Calling Africa’s Youth to Action

Richard Munang
3 min readMay 16, 2022


The youth represents Africa’s now, not just Africa’s tomorrow. Young people must wear the crown of leadership today, as the change-makers of today and tomorrow and as future leaders. It is time for young people to step up to the plate and not shy away from taking responsibility and receiving the baton of driving Africa’s development in a positive spirit.

This might seem like a daunting task, but we must remember that “he who fears the sun will not become chief”. This is how you earn your stripes as responsible leaders. And then, to your determined actions, add selflessness, not selfishness. Add collectivism, not individualism. Add synergy and complementarity; not thinking in isolated silos; leveraging your skills and building on ongoing work; not being primarily driven by financial reward or falling for whoever parades the most of it.

As you move forward, be guided by the words of Martin Luther King Junior, who said that life’s most urgent and persistent question was, what are you doing for others.

Do not dare stop at your dreams.

As the biggest stakeholders in Africa’s future, dreaming — and dreaming big — for Africa is all you should do. And do not dare stop at your dreams — arise from slumber, roll up your sleeves, create the dreams and make them happen. You are endowed by our creator with the inherent capacity to dream and create your dreams. And by doing so, take leadership in transforming Africa to be at the apex of global development, where it ought to be. The message is simple. It is time to engage in innovative volunteerism passionately.

The world may seem to be in a terrible mess today, but what I have learned has shown me that there is hope. Hopelessness destroys the will to live. It is only by holding onto hope and promoting hope in others that we can change Africa and the world.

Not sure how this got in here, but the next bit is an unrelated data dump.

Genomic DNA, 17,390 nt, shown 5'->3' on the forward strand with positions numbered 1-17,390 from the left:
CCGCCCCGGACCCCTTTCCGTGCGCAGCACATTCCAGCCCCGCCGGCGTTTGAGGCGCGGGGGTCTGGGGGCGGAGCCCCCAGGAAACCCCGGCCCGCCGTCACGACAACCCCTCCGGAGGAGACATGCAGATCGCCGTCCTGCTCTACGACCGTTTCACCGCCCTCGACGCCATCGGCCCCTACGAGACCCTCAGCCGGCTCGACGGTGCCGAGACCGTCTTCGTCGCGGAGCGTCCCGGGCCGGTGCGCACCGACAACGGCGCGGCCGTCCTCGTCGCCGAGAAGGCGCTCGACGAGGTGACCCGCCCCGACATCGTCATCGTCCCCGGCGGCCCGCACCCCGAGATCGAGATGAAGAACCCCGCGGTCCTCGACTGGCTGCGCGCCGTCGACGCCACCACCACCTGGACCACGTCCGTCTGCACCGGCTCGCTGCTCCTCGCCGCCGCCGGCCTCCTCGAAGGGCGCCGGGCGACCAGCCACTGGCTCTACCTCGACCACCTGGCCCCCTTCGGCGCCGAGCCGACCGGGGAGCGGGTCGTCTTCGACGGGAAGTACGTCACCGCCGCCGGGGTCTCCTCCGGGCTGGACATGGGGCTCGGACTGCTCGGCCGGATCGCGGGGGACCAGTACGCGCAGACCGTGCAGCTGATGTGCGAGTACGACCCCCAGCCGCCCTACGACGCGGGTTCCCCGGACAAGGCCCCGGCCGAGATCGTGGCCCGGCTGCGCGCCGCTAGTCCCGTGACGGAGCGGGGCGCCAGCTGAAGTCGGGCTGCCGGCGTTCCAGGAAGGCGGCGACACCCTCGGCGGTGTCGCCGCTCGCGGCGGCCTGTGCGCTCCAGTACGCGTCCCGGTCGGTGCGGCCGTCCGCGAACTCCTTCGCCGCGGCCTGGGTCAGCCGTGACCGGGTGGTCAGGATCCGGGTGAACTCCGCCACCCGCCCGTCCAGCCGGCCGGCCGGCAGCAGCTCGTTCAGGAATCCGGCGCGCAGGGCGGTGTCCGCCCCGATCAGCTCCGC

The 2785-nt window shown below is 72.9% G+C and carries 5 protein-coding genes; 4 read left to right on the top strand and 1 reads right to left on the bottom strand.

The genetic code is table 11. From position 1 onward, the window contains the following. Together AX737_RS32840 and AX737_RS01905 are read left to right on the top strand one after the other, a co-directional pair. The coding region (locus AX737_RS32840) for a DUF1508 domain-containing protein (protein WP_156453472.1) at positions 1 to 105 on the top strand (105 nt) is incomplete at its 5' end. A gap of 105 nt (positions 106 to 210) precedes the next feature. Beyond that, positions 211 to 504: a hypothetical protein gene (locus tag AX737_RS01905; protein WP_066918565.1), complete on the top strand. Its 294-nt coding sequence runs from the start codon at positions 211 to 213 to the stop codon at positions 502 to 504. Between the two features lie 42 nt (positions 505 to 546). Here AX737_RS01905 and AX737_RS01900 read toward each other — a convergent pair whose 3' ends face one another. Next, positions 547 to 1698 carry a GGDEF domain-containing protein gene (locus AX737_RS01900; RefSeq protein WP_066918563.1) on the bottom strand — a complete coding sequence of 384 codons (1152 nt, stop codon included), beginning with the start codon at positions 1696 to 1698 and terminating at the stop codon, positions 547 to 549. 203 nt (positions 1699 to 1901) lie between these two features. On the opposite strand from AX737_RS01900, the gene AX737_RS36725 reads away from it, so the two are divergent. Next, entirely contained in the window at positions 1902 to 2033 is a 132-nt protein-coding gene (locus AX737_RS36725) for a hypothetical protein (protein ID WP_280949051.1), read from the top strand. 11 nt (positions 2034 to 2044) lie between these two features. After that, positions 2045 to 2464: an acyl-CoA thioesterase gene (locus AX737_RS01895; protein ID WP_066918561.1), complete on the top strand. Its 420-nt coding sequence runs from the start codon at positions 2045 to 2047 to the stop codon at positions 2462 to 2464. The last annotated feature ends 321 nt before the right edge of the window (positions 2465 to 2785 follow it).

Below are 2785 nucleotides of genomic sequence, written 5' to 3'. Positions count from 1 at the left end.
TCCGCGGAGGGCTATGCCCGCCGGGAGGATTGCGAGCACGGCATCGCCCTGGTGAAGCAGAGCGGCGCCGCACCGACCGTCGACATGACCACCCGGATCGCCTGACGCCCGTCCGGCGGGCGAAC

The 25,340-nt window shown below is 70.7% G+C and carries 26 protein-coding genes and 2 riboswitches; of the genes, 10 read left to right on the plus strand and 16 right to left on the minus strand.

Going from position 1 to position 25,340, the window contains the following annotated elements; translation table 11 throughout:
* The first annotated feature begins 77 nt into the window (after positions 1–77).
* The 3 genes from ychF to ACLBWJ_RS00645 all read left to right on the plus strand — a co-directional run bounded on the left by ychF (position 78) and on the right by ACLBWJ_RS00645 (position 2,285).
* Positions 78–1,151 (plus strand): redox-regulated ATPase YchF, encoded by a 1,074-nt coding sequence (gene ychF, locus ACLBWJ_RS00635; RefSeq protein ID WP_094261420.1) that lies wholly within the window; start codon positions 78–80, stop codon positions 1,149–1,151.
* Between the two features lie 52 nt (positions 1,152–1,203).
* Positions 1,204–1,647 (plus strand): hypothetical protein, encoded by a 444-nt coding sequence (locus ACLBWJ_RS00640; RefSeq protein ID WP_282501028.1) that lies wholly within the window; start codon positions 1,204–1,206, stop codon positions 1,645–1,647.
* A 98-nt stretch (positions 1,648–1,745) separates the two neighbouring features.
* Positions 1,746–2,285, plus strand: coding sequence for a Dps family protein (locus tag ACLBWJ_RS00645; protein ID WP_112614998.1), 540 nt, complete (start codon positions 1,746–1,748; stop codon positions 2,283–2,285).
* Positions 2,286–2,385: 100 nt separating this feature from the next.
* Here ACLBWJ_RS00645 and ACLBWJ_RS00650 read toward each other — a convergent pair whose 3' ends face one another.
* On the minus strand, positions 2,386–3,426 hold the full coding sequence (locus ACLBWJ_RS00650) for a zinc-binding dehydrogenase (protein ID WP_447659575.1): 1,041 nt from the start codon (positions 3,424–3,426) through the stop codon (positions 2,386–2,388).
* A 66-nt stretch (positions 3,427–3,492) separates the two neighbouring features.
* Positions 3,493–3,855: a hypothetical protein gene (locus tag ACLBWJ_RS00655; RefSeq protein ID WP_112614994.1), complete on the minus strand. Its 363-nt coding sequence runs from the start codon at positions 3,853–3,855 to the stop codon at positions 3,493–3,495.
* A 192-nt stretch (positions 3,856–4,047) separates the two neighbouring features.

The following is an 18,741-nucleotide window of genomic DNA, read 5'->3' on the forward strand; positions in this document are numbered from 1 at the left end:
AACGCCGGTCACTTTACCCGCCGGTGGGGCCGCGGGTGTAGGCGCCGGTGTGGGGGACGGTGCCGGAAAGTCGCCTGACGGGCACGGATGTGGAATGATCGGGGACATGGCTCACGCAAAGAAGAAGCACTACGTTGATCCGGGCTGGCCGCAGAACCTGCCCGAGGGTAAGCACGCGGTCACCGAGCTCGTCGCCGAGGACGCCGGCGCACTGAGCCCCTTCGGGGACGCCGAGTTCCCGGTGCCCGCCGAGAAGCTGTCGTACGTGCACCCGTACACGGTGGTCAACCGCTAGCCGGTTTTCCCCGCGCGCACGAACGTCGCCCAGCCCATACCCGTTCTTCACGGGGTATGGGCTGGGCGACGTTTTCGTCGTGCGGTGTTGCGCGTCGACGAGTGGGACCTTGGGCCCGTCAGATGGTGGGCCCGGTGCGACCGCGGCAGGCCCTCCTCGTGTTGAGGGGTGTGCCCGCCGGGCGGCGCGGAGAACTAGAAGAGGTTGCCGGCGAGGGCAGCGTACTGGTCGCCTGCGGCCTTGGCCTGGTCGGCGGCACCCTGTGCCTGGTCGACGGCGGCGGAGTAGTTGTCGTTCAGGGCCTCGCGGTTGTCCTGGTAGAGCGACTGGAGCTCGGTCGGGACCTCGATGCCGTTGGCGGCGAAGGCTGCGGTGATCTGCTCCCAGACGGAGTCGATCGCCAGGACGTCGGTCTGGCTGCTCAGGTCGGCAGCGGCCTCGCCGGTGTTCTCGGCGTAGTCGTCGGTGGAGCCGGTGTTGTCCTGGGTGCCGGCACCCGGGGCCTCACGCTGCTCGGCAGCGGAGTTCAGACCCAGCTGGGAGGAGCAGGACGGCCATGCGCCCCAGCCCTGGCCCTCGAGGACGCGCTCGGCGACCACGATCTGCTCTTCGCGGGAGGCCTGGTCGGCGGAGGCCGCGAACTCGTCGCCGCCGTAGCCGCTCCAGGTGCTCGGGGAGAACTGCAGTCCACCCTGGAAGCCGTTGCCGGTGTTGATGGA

My personal story

I was not born into wealth and opportunity. I grew up herding goats, and the only hope and inspiration were provided by my parents, who believed everyone’s dreams were valid and, through hard work and perseverance, they could be realised. I went to school without shoes, but the message was simple: there can be a better tomorrow with hard work, passion, and determination.

When I finished university, I did one year of volunteering to gain skills. I won a scholarship to study at the University of Nottingham in the United Kingdom through perseverance. Later I attended Harvard University Kennedy School of Government to pursue an Executive Education in Climate Change and Energy Policy Making. This experience taught me a lot of what I share with you today.

Never be afraid to dream big. Work hard every day. Use what you have to get what you don’t have. Always aspire to make a difference. Use your knowledge and pens to promote hope and change Africa and the world. Write about Africa. Tweet about Africa. Always know that the difference between “impossible” and “possible” lies in one word: determination. You have what it takes to combat the pain and shame of poverty, hunger, and unemployment using what you have — not complaints and playing the blame game alone.

Let’s seize the moment!



Richard Munang

Expert environmental policy, climate change and sustainable development. An accomplished public speaker. Founded the Innovative Volunteerism mentorship program